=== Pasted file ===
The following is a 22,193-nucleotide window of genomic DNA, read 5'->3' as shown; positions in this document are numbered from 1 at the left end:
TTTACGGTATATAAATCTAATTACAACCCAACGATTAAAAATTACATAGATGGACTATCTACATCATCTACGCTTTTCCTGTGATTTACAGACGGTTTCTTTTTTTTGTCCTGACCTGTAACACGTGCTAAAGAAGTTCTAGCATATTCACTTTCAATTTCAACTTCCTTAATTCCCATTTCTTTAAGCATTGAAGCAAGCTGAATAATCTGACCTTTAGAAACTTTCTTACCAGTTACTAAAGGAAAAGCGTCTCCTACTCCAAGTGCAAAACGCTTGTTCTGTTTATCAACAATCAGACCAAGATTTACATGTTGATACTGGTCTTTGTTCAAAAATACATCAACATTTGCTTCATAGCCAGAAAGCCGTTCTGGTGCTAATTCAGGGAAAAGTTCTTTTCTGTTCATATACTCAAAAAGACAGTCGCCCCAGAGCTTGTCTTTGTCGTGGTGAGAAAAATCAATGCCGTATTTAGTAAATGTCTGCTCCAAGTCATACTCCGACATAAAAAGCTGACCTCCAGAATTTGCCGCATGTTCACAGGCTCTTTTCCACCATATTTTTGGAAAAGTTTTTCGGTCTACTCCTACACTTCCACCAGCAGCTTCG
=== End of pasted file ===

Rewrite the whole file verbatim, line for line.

The following is a 22,193-nucleotide window of genomic DNA, read 5'->3' as shown; positions in this document are numbered from 1 at the left end:
TTTACGGTATATAAATCTAATTACAACCCAACGATTAAAAATTACATAGATGGACTATCTACATCATCTACGCTTTTCCTGTGATTTACAGACGGTTTCTTTTTTTTGTCCTGACCTGTAACACGTGCTAAAGAAGTTCTAGCATATTCACTTTCAATTTCAACTTCCTTAATTCCCATTTCTTTAAGCATTGAAGCAAGCTGAATAATCTGACCTTTAGAAACTTTCTTACCAGTTACTAAAGGAAAAGCGTCTCCTACTCCAAGTGCAAAACGCTTGTTCTGTTTATCAACAATCAGACCAAGATTTACATGTTGATACTGGTCTTTGTTCAAAAATACATCAACATTTGCTTCATAGCCAGAAAGCCGTTCTGGTGCTAATTCAGGGAAAAGTTCTTTTCTGTTCATATACTCAAAAAGACAGTCGCCCCAGAGCTTGTCTTTGTCGTGGTGAGAAAAATCAATGCCGTATTTAGTAAATGTCTGCTCCAAGTCATACTCCGACATAAAAAGCTGACCTCCAGAATTTGCCGCATGTTCACAGGCTCTTTTCCACCATATTTTTGGAAAAGTTTTTCGGTCTACTCCTACACTTCCACCAGCAGCTTCG